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Stanford researchers released a study on Monday that revealed Oakland police officers speak differently to Black people than they do to White people during traffic stops. The study used body-camera footage and an analysis of 981 traffic stops made by 245 Oakland officer in April 2014. It discovered that officers address Black people less respectfully, using terms like “bro” or “my man” and instructing them to keep their hands on the wheel. In contrast, White people were met with more terms deemed respectful, such as “sir,” “ma’am,” “please” and “thank you.”

Jennifer Eberhardt is the Stanford professor who co-authored the study. “We found that the officers on average spoke fairly respectfully to people. It was just that they spoke even more respectfully to white community members than they did to black community members,”  she said. “No matter how we looked at the data, there was a race gap there.” In general, the study showed that White people were 57 percent more likely to hear an officer say something respectful, while Black people were 61 percent more likely to hear an officer say something deemed extremely disrespectful. The study also showed the race of the officer making the stop “did not contribute a significant effect.”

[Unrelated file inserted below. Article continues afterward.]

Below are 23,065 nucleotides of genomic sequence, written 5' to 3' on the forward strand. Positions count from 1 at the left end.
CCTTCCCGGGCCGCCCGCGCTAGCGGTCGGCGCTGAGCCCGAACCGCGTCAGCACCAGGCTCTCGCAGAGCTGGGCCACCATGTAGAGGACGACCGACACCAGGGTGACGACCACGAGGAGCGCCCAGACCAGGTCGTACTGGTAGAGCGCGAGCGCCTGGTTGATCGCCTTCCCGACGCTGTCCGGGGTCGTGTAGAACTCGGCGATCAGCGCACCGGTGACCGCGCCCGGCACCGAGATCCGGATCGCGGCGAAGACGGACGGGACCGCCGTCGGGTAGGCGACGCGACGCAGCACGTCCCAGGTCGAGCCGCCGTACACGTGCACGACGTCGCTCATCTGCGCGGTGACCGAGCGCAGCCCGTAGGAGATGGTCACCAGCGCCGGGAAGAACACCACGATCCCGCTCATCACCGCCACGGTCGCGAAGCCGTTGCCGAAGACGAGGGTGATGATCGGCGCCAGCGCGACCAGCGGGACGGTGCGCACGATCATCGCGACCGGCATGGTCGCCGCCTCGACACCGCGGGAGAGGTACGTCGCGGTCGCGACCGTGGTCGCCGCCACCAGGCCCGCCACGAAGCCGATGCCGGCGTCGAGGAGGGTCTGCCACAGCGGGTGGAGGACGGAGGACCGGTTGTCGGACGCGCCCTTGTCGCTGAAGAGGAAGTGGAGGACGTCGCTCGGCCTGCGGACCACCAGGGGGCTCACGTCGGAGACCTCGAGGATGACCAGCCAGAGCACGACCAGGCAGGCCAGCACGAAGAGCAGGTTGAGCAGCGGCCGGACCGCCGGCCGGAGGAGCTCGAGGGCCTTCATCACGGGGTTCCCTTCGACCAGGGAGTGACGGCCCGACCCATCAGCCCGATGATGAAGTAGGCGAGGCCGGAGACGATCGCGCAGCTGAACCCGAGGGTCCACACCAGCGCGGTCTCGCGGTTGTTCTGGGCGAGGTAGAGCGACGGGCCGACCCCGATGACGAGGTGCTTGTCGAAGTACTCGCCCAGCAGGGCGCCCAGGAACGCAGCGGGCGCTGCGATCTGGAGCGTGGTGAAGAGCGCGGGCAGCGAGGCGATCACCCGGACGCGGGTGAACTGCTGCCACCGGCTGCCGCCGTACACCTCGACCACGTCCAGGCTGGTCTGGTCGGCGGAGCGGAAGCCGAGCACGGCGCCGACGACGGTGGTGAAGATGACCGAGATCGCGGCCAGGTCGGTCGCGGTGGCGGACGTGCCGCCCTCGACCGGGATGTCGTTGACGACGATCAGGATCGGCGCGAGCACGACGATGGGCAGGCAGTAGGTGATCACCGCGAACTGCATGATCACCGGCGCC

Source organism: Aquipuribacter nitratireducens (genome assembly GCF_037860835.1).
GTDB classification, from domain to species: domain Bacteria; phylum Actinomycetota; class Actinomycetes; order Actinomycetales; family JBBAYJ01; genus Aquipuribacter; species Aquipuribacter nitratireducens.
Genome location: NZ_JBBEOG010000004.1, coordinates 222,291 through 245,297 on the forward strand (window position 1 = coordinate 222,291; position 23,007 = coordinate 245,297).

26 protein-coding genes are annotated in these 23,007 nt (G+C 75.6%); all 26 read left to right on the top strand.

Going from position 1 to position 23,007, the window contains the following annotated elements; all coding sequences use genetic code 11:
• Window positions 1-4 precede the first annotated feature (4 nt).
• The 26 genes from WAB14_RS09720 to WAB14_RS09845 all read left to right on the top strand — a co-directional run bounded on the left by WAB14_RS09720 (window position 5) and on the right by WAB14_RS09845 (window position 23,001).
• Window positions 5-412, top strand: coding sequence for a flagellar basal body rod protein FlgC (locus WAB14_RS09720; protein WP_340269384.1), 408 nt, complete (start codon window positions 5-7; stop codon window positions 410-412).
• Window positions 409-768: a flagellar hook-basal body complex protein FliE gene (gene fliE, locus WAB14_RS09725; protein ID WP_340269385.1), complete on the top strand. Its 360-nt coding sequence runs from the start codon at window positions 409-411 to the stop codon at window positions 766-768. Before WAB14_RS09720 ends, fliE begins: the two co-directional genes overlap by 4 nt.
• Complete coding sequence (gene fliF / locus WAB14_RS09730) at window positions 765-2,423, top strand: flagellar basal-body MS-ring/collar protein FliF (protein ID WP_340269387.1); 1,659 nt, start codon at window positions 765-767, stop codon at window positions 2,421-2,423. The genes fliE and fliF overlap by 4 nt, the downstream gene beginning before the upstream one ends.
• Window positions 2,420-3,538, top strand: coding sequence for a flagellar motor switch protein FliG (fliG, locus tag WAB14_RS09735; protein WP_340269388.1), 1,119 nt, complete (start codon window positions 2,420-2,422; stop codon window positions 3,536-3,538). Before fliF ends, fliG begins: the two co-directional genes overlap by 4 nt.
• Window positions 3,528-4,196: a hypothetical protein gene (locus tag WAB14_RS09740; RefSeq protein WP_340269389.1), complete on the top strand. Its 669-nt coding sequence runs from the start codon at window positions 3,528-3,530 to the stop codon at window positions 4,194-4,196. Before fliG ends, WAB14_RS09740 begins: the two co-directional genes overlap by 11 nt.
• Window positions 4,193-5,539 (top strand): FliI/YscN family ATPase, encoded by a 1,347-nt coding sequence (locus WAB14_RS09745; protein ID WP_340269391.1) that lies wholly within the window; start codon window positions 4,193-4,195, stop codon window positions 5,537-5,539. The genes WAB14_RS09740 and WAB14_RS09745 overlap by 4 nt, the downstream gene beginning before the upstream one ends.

Oakland police officials have yet to make a public comment on the findings. However, the city cooperated in the study and Stanford researchers said the results could be used as a “rich source of data,” especially for officer training.
Eberhardt led another study, which was published last year, that found Oakland officers were four times as likely to search Black men instead of White men during a traffic or pedestrian stop. However, Eberhardt had different motives for this most recent study. “The reason we chose to look at respect in particular is because we know from other research on procedural justice that respect is important to people,” Eberhardt said. “You build trust with the community one interaction at a time. We were interested in looking at these more common everyday interactions that everybody was having, rather than these high-profile cases where you’re trying to adjudicate who was right or wrong.”

You can read more about how the study was conducted here.

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